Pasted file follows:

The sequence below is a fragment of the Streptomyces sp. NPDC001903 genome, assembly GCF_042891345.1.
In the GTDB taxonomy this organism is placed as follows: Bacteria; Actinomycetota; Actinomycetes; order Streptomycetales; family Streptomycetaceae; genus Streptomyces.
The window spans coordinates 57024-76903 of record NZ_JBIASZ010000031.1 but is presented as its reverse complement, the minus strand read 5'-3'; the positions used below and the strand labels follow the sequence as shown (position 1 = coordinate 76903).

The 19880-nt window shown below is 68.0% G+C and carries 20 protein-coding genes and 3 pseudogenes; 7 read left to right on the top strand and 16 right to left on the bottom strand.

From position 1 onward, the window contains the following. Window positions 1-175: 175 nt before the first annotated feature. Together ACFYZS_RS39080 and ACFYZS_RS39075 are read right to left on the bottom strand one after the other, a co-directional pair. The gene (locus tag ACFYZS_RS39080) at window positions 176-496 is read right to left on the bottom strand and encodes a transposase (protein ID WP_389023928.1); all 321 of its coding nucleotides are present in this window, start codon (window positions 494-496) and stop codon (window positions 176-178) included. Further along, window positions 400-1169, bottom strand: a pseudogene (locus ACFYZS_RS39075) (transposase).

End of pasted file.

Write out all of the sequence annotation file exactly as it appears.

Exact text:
The sequence below is a fragment of the Streptomyces sp. NPDC001903 genome, assembly GCF_042891345.1.
In the GTDB taxonomy this organism is placed as follows: Bacteria; Actinomycetota; Actinomycetes; order Streptomycetales; family Streptomycetaceae; genus Streptomyces.
The window spans coordinates 57024-76903 of record NZ_JBIASZ010000031.1 but is presented as its reverse complement, the minus strand read 5'-3'; the positions used below and the strand labels follow the sequence as shown (position 1 = coordinate 76903).

The 19880-nt window shown below is 68.0% G+C and carries 20 protein-coding genes and 3 pseudogenes; 7 read left to right on the top strand and 16 right to left on the bottom strand.

From position 1 onward, the window contains the following. Window positions 1-175: 175 nt before the first annotated feature. Together ACFYZS_RS39080 and ACFYZS_RS39075 are read right to left on the bottom strand one after the other, a co-directional pair. The gene (locus tag ACFYZS_RS39080) at window positions 176-496 is read right to left on the bottom strand and encodes a transposase (protein ID WP_389023928.1); all 321 of its coding nucleotides are present in this window, start codon (window positions 494-496) and stop codon (window positions 176-178) included. Further along, window positions 400-1169, bottom strand: a pseudogene (locus ACFYZS_RS39075) (transposase).